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Coalition Lobbies For Permission To Protest Zhu on MIT Property

By Zareena Hussain

As MIT gears up to welcome Chinese Premier Zhu Rongji for his speaking engagement in Kresge Auditorium on April 14, groups from MIT, Cambridge, and Boston are planning to protest human rights violations in China during his visit.

The protesters have been given preliminary confirmation that MIT will allow them to protest on MIT property with a view to Kresge, according to Douglas K. Wyatt ’96, former member of MIT Amnesty International which is helping to organize the protests.

“MIT has given us oral permission to protest on the grassy area between the Student Center and Massachusetts Avenue,” Wyatt said.

Despite this confirmation, with lack of a firm commitment in writing, there is concern among those organizing the protests that MIT may take back this space.

Protesters may be pushed off campus

At Chinese President Jiang Zemin’s visit to Harvard last year, the university and Cambridge Police had promised protesters space on the campus until the last minute when all those without Harvard IDs were kicked off, according to Phurbu Tsomo-Thargay, president of the Tibetan Association of Boston, who participated in those protests and will be at MIT for Rongji’s speech.

“The day of [the protest] came and they were told they weren’t allowed to be there,” Wyatt said.

Protesters moved to the Swedenborg Chapel from which they continued to protest, Tsomo-thargay said.

At Harvard, Zemin acknowledged that he heard the protesters, despite their having been pushed off-campus.

Adding to the worries of this year’s protest organizers is the refusal of Cambridge Police to issue a permit to the protests in the city of Cambridge, according to Wyatt.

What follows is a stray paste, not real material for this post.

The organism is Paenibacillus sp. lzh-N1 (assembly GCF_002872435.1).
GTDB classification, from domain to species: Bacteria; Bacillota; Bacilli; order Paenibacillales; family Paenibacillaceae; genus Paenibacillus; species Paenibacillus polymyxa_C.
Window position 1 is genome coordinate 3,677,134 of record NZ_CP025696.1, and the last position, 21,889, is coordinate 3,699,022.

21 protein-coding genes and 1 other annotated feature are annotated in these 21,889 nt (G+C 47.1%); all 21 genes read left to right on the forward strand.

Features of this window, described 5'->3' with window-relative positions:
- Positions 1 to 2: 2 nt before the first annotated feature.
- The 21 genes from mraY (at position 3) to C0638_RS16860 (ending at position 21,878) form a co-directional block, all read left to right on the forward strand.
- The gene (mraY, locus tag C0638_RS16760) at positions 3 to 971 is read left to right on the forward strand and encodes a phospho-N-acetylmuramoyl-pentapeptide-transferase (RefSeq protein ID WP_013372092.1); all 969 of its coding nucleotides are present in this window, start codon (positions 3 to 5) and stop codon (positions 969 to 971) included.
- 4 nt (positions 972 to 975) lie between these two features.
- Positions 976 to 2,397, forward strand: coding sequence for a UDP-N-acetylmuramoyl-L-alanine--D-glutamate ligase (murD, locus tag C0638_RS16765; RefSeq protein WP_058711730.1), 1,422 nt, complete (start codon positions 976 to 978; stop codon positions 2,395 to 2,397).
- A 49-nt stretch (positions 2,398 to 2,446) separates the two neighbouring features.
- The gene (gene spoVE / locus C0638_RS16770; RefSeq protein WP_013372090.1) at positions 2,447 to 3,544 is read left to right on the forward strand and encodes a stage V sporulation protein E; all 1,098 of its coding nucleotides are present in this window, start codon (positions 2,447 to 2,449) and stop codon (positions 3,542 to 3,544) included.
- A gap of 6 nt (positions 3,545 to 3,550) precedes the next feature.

“It sounds like what they’re concerned about is traffic flow,” Wyatt said.

“We don’t think the state or the city should be able to offload its First Amendment requirements on MIT because MIT can then restrict that,” Wyatt said. “MIT has private property and is not required to let us be there.”

With no space and no permit, the protesters may be pushed as far as back as Memorial Drive.

“We are very concerned we will not get the adequate space. Nevertheless, we will get our voices heard,” Tsomo-thargay said.

Pan-Chen Lama is focus of protest

One goal of the protesters is to lobby for the release of the Pan-Chen Lama of Tibet, Tsomo-thargay said.

At ten years old, the Pan-Chen is the youngest political prisoner in China. He is the second most important spiritual leader for Tibetans. Only the Dalai Lama ranks higher in importance.

Gendhyn-Choeyi Nyina was named Pan-Chen Lama on May 14, 1995 by the Dalai Lama. Three days later he, his family, and the monk that led the search to find and name the Pan-Chen Lama were arrested by the Chinese government and taken to Beijing, she said.

“These persons are now missing and no one has seen or talked with them ever since,” Tsomo-thargay said.